Simplistic solutions to complex problems turns behavioural science into a dangerous pseudoscience (part 2): Why it’s pseudoscience

In the first part of this five-part article series, I look at the deeper issue underlying the recent academic misconduct finding against high-profile Cornell University food researcher Brian Wansink.

While Wansink had misreported research data and employed problematic statistical techniques, including engaging in p-hacking, I argue that his use of these practices is actually a symptom of the true underlying problem, rather than the problem in itself. The real problem is that Wansink put forward simplistic solutions that ignored the complex reality of the health issues he was seeking to address, and the only way he could get these solutions to appear to work was through engaging in inappropriate practices. However, I don’t think that Wansink set out to intentionally do the wrong thing, but rather that continually reinforced confirmation bias blinded him to the complexity.

In this second part of the series, I look at how advancing simplistic solutions in ignorance of complexity and compounding this ignorance through confirmation bias turns behavioural science into a pseudoscience.

Why it’s pseudoscience

An examination of how advancing simplistic solutions in ignorance of complexity and compounding this ignorance through confirmation bias turns behavioural science into a pseudoscience needs to begin with defining pseudoscience.

While there’s philosophical debate[1] in regard to the demarcation between science and pseudoscience, pseudoscience is seen as being incompatible with the scientific method and having a number of key characteristics. The Wikipedia entry on pseudoscience provides the following definition and list of characteristics:

Pseudoscience consists of statements, beliefs, or practices that are claimed to be both scientific and factual, but are incompatible with the scientific method. Pseudoscience is often characterized by contradictory, exaggerated or unfalsifiable claims; reliance on confirmation bias rather than rigorous attempts at refutation; lack of openness to evaluation by other experts; and absence of systematic practices when developing theories, and continued adherence long after they have been experimentally discredited.

This definition has found support in the academic literature. For example, in the recent editorial “Science, pseudoscience, evidence-based practice and post truth” [2], Associate Professor José M. González-Méijome states that:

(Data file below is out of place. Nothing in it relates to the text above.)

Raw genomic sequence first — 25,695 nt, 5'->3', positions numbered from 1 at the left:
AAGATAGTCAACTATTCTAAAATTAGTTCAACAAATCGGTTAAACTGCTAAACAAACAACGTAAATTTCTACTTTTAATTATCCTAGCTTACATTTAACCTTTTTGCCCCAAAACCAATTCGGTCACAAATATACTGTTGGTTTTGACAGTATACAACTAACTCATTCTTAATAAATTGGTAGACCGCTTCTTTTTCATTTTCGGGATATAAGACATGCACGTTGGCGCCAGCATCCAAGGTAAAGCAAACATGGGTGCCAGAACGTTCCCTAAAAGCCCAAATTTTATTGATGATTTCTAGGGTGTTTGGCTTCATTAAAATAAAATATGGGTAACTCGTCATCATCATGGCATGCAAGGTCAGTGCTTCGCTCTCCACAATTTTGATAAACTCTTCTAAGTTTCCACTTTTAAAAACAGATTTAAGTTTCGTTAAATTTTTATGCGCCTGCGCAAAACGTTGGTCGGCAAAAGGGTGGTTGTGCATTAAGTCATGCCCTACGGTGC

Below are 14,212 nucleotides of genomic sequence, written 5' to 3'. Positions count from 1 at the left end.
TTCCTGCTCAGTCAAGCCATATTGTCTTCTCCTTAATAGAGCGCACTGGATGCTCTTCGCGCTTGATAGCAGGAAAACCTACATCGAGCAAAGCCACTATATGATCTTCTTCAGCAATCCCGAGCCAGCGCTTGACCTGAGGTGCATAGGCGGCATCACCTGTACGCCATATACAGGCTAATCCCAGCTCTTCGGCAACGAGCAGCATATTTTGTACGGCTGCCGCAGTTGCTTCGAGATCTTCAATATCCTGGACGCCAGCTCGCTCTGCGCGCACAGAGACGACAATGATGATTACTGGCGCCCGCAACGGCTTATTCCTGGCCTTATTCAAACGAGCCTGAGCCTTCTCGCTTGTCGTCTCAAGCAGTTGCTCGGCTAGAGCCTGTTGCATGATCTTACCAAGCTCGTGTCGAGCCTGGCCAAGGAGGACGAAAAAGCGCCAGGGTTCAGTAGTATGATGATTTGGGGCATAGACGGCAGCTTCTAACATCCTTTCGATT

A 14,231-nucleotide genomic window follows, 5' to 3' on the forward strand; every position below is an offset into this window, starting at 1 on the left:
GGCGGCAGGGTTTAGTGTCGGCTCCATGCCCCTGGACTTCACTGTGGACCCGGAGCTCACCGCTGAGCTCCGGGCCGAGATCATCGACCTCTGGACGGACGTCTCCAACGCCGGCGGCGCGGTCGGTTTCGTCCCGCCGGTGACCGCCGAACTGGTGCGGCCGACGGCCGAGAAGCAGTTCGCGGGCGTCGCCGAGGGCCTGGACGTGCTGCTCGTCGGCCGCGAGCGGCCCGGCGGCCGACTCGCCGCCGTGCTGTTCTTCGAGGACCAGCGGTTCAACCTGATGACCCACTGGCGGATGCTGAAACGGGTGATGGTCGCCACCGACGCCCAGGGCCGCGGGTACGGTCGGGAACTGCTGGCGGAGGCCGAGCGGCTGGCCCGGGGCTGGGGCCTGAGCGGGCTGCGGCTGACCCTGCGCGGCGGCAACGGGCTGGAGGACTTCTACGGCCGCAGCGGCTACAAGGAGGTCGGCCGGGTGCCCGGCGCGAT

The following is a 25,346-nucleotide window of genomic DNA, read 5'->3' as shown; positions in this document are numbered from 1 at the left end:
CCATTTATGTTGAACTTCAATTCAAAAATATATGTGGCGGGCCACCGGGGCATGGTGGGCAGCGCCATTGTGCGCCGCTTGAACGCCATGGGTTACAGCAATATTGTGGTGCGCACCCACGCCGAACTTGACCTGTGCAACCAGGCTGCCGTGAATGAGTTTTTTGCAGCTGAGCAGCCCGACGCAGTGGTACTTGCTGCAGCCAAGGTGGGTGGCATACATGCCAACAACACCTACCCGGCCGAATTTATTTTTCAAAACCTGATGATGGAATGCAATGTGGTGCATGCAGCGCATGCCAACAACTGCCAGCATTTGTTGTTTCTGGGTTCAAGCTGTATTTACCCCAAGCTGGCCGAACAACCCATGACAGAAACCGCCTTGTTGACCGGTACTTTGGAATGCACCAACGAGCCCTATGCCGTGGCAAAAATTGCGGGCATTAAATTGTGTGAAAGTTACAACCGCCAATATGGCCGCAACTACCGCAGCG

we should reintroduce the definition of pseudoscience according to the Oxford Dictionary as “a collection of beliefs or practices mistakenly regarded as being based on scientific method”. Therefore, pseudoscience arises when those sources of knowledge assume the role of science itself. The reader might find it helpful to recognise pseudoscience by some of its characteristics according to some authors: used to be contradictory, makes exaggerated or unprovable claims, relies on confirmation bias rather than rigorous attempts at refutation, lack of openness to evaluation by other experts, and absence of systematic practices when developing theories.

So while mention of the word pseudoscience may immediately bring to mind “out there” topics such as the paranormal and parapsychology, the definition also encompasses things that can be inappropriate practices in mainstream science: a reliance on confirmation bias rather than rigorous attempts at refutation and an absence of systematic practices when developing theories.

In part 1 of this series, I highlighted the significant complexity of the health issues such as obesity that Wansink’s research sought to address. In the article “Learning from Evidence in a Complex World” [3] in the American Journal of Public Health, Professor John D. Sterman alerts that:

Generating reliable evidence through scientific method requires the ability to conduct controlled experiments, discriminate among rival hypotheses, and replicate results. But the more complex the phenomenon, the more difficult are these tasks. Medical interventions and health policies are embedded in intricate networks of physical, biological, ecological, technical, economic, social, political, and other relationships. Experiments in complex human systems are often unethical or simply infeasible … Replication is difficult or impossible … Decisions taken in one part of the system ripple out across geographic and disciplinary boundaries. Long time delays mean we never experience the full consequences of our actions. Follow-up studies must be carried out over decades or lifetimes, while at the same time changing conditions may render the results irrelevant. Complexity hinders the generation of evidence.

In the comprehensive 2013 review “Scientific Decision Making, Policy Decisions, and the Obesity Pandemic” [4] in Mayo Clinic Proceedings, a group of researchers from the University of South Carolina, University of Alabama at Birmingham, and University of Queensland provide what amounts to a damning assessment of the simplistic approach that Wansink has taken to this complexity.